I have been in the industry for about 13 years now, which is not that long, but it was still pre Pentium 3 days, so I have seen quite a few things come and go, more coming than going. There are still manufacturers that produce DB9 serial devices that I use regularly (RS232, 485, etc), for SCADA and telemetry and such. There are still many Legacy devices that operate today in fact.

USB has been here a long time, and USB 3 is backwards compatible to USB 2 and many USB 1 ports. I have been using a USB 3 device for about 6 months on my Gigabyte GA-X58A and it is pretty dang fast. I have also unplugged it on the fly and took it with me on road trips with my USB 2 laptop with no hiccups, but of course with USB 2 speed, which is ok. USB is here to stay, even if it doesn't get any better than it is now, it is not going anywhere any time soon, and people will continue to use it. I bet Manufacturers will still sell it for at least another three years. I remember when HD-DVD and Blu-ray came out, many experts in the field were saying that holographic disks were just around the corner so don't waste $300 to buy a Blu-ray or HD-DVD. http://en.wikipedia.org/wiki/Holographic_Versatile_Disc. Well Blu-ray has been mainstream for almost five years now and will continue to be here for at least a few more. It was worth it to buy one then, even if prices have dropped tremendously. I think it is worth it to buy USB 3, but it will also be worth it to buy Light Peak when it gets some kinks worked out.

The average turn around for most business desktops is 3-5 years, and that means businesses who are purchasing computers today equipped with USB 3 ports will still have them 3 years down the road. People will be more likely to buy USB 3 devices today because it IS backwards compatible to their current USB 2 machines, and when they upgrade that machine they will not have to upgrade their external device. I have been in charge of purchasing products for businesses for the past 7 years, and this is the philosophy most buyers look at. “What is the best bang for my buck?” or “What is the least amount I can spend on a quality item for the longest duration of time possible?” I think these questions are answered by new technology that continues to emerge, but also by technology that has stood the test of time. Will Light Peak or Thunderbolt continue to grow and eventually take over USB and many other interfaces? I surely hope so, as it seems to be a great idea. It can combine many other interfaces into one and streamline a lot otherwise bulky projects. But let’s not jump the gun and sell USB 3 short so quickly. These are just my opinions, so go ahead and debate, its ok.

 

 

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SmartyPantsGuy

Sounds like someone's a bit angry at the pretty girl who doesn't know someone doesn't exist. Grow up.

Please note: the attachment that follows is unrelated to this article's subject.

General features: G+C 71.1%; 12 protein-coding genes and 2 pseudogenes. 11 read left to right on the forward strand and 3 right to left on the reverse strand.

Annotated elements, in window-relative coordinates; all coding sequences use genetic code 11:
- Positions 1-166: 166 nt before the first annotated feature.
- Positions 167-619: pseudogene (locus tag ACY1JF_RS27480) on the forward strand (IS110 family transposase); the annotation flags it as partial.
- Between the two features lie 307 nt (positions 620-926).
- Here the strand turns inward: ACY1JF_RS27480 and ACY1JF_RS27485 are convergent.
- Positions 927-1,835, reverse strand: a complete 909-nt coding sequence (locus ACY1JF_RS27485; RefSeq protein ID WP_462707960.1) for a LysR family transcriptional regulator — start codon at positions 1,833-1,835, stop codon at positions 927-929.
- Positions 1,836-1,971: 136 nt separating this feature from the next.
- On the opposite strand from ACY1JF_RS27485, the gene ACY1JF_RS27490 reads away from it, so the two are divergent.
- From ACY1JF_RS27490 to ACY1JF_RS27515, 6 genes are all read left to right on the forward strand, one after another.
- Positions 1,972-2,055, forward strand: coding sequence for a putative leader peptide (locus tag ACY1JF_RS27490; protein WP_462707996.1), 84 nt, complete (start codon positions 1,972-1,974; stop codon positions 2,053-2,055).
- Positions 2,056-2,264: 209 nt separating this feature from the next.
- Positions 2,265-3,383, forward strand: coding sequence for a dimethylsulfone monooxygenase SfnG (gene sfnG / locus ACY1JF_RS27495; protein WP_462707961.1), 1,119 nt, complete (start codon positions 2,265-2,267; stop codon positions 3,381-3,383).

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GJEMaximumPC

Wow, win7fanboi, your Maximum PC forum name itself speaks tons about your little troll attack on me and my statements.   Sad that you are so emotional and bitter that it keeps you from being objective on the topics.  If you actually go back read what I and the other poster said, we stated that the new technology of USB 3.0 is basically going to die relatively soon.  We didn't say anything about USB 2.0 technology which you falsely tied in with USB 3.0.  Why don't you take a chill pill and learn not to be a fanboi of anything, whether its Apple, Linux, Android, or Windows and start to see the world how it truly lies and not how you wish it to be.

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chipmunkofdoom2

This = useless, until we get peripherals that actually USE 1.25GB/sec of bandwidth. Even SSDs aren't pushing that yet.

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DJSPIN80

I disagree.  It's not useless, not at all.

Light Peak was designed to consolidate the number of busses around.  So USB, Firewire, eSATA, Displayport, etc. can all be consolidated into one port.  Light Peak can daisy chain and run video through the same port.

This also means that there could be fewer PCIe slots on your PC for high-speed peripherals.  Which means that they can add more PCIe lanes and utilize them better.  

I totally see value in this; for movie people, they can edit on the road w/out the need to sacrifice performance or their backs because they can do it on their laptops.  This also has good value for photographers as now we can access our photo collections faster and be able to do post-processing faster, on the road.  As a programmer, well, if I can run all of my apps on an external drive and have the performance of an internal drive, that would be nice too.  

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chipmunkofdoom2

Double post